As we neared the end of our bendy ascent through the tiny town of El Chorro into the Guadalhorce Valley, I actually saw a chicken cross the road. Sensing the danger of the oncoming vehicle, its pace quickened from a composed srut to a panicked dash in a bid to avoid certain death. The punchline was still unclear, but the chicken had made it safely to the other side, and we could breathe a sigh of relief.
Before the grand re-opening of El Chorro’s El Caminito del Rey earlier this year, such an event could quite plausibly have been the most exciting thing to have ever happened in the town, which is home to roughly 250 inhabitants.
Since its revival, El Caminito del Rey has probably been written about by every blogger and independent news publcation in all of Andalucía.
It’s kind of a big deal, though to describe it as ‘big’ would be quite the understatement; when I finally visited a few weeks ago, I was genuinely astounded. From the moment we ducked into the 80m-long tunnel at the start of a scenic pre-amble, to the imposing drawbridge at the route’s climax, a list of superlative adjectives almost as bottomless as the 105m chasm itself could quite easily have escaped my lips.
It really is awesome – as in, you will actually be in awe when you see it. And by ‘it’, I mean all 7.7km of paths, boardwalks and forest walkways; the whole thing is stupefying from start to finish. See, there I go again.
Even before we get past ticket inspection we are dumbfounded (and again) by the strange, Jurassic-like rock formations across the river Guadalhorce. Once the helmets and hair nets are on (which, by the way, I absolutely rock), we are left to stroll through at our own pace.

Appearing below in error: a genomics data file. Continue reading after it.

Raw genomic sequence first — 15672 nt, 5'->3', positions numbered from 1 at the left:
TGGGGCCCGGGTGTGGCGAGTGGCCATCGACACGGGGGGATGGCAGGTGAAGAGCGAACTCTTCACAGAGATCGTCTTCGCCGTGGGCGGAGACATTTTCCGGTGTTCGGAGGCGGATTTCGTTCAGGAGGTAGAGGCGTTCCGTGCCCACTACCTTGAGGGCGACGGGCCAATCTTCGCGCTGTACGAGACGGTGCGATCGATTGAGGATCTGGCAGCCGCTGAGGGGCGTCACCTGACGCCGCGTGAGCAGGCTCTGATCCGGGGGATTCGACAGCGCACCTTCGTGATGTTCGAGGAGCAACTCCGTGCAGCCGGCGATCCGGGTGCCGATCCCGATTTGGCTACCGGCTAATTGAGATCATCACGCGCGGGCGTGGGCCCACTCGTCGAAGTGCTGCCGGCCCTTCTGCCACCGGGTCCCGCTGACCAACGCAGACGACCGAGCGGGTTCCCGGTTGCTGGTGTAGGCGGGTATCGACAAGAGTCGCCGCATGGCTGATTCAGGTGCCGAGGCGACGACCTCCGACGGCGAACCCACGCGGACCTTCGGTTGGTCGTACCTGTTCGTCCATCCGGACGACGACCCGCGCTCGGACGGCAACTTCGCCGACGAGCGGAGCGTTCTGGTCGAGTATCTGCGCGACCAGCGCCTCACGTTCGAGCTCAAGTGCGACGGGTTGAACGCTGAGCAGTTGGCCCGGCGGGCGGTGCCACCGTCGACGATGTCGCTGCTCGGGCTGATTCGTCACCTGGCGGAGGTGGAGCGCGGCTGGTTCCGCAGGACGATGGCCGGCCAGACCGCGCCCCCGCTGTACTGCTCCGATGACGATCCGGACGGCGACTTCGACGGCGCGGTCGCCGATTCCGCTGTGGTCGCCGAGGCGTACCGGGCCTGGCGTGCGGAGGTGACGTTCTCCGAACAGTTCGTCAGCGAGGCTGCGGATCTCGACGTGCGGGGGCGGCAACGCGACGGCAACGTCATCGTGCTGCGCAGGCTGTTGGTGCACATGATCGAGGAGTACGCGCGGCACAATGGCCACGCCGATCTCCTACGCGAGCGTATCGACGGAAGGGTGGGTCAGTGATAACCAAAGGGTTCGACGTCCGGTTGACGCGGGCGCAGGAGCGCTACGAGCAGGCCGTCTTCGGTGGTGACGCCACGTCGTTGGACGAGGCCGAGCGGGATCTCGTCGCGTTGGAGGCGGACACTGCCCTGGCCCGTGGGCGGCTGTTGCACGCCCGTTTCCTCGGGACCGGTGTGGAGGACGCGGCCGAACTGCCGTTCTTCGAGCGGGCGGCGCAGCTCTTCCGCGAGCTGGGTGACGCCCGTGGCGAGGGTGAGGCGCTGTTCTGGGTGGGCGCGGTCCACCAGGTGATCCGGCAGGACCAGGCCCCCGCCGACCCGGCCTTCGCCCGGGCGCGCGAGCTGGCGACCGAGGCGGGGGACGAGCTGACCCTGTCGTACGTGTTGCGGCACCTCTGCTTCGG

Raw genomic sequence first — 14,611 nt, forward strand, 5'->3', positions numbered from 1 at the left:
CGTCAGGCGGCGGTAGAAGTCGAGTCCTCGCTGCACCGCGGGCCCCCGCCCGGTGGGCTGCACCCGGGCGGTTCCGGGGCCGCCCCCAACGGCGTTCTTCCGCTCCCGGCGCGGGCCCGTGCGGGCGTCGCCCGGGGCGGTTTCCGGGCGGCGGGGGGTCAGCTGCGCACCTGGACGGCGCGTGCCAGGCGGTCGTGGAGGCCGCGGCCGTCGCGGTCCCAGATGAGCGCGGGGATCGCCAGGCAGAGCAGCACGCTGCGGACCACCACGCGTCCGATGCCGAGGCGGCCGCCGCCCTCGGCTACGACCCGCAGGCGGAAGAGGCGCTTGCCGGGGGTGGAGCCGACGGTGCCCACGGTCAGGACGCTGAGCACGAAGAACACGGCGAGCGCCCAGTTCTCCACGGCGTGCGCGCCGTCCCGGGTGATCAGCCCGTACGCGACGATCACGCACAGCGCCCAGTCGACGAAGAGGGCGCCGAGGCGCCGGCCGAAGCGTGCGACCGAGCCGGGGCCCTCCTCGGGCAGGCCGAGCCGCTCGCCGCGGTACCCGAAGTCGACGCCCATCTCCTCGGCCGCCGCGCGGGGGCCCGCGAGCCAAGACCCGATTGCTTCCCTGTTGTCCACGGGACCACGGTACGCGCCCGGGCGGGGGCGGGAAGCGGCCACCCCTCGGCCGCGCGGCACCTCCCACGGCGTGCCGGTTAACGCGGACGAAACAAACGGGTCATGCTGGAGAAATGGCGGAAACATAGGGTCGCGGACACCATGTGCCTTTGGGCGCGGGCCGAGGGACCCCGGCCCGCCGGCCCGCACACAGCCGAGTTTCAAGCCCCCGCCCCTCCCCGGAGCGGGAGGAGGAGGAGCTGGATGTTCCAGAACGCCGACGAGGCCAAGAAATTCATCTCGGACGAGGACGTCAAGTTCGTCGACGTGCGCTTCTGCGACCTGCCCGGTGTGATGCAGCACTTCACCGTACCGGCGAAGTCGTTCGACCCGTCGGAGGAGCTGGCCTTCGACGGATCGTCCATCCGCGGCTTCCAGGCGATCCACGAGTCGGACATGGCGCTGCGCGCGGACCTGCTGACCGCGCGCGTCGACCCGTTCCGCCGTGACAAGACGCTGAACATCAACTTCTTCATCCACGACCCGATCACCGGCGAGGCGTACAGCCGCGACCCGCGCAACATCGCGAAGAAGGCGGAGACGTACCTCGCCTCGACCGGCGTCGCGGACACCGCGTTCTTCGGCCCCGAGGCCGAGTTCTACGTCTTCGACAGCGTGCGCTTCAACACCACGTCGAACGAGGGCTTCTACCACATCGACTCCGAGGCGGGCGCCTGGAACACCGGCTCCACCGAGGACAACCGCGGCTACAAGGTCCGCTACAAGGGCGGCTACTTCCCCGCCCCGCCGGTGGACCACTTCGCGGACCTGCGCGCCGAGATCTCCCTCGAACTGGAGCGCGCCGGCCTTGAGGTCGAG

Inevitably there is an instant blockade of camera-wielding tourists (myself included) within the first 30 yards, but you can hardly blame them (us) – the scenery is already magnificent and on the other side of the gorge, a tiny, signposted section – more like a ledge actually – of the old Caminito is just about still intact.
The highlights of the trail are the glass balcony and the drawbridge, which definitely gives you that ‘Indiana Jones rope-bridge’ sort of feeling, although this one, thankfully, does not snap as easily as the one in Temple of Doom, and there are no man-eating crocodiles idly waiting with their jaws open in the river 105m below. Still, it’s pretty damn scary. I nervously manage a selfie but don’t have the balls to attatch my phone to my, ahem, coughselfie stickcough, to get that ‘holy-jesus-look-where-the-fuck-I-am’ type shot. Never mind. Life goes on. Without selfies.